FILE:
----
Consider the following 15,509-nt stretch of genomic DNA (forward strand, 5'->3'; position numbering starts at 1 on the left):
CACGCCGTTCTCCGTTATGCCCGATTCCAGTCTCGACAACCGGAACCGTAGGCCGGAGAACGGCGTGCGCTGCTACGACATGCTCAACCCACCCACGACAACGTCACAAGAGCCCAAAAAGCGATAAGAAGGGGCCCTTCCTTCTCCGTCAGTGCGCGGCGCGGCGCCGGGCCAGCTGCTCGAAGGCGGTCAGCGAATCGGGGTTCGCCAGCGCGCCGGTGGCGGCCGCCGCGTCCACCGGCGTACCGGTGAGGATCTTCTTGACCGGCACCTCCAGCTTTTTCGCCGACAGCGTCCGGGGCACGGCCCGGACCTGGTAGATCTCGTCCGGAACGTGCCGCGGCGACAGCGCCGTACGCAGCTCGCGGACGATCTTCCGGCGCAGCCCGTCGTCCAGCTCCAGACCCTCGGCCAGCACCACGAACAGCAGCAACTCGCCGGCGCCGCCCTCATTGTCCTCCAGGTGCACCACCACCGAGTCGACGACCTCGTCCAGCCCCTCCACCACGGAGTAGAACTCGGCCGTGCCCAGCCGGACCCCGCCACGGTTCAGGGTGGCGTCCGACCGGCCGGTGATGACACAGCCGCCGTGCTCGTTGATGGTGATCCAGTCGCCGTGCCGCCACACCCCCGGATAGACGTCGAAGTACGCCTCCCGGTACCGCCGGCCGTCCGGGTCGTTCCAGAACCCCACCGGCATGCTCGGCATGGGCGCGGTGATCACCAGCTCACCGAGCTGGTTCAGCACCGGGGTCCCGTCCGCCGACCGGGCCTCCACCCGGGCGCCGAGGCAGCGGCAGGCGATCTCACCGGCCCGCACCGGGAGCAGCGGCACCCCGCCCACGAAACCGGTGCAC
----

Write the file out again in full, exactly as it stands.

Consider the following 15,509-nt stretch of genomic DNA (forward strand, 5'->3'; position numbering starts at 1 on the left):
CACGCCGTTCTCCGTTATGCCCGATTCCAGTCTCGACAACCGGAACCGTAGGCCGGAGAACGGCGTGCGCTGCTACGACATGCTCAACCCACCCACGACAACGTCACAAGAGCCCAAAAAGCGATAAGAAGGGGCCCTTCCTTCTCCGTCAGTGCGCGGCGCGGCGCCGGGCCAGCTGCTCGAAGGCGGTCAGCGAATCGGGGTTCGCCAGCGCGCCGGTGGCGGCCGCCGCGTCCACCGGCGTACCGGTGAGGATCTTCTTGACCGGCACCTCCAGCTTTTTCGCCGACAGCGTCCGGGGCACGGCCCGGACCTGGTAGATCTCGTCCGGAACGTGCCGCGGCGACAGCGCCGTACGCAGCTCGCGGACGATCTTCCGGCGCAGCCCGTCGTCCAGCTCCAGACCCTCGGCCAGCACCACGAACAGCAGCAACTCGCCGGCGCCGCCCTCATTGTCCTCCAGGTGCACCACCACCGAGTCGACGACCTCGTCCAGCCCCTCCACCACGGAGTAGAACTCGGCCGTGCCCAGCCGGACCCCGCCACGGTTCAGGGTGGCGTCCGACCGGCCGGTGATGACACAGCCGCCGTGCTCGTTGATGGTGATCCAGTCGCCGTGCCGCCACACCCCCGGATAGACGTCGAAGTACGCCTCCCGGTACCGCCGGCCGTCCGGGTCGTTCCAGAACCCCACCGGCATGCTCGGCATGGGCGCGGTGATCACCAGCTCACCGAGCTGGTTCAGCACCGGGGTCCCGTCCGCCGACCGGGCCTCCACCCGGGCGCCGAGGCAGCGGCAGGCGATCTCACCGGCCCGCACCGGGAGCAGCGGCACCCCGCCCACGAAACCGGTGCAC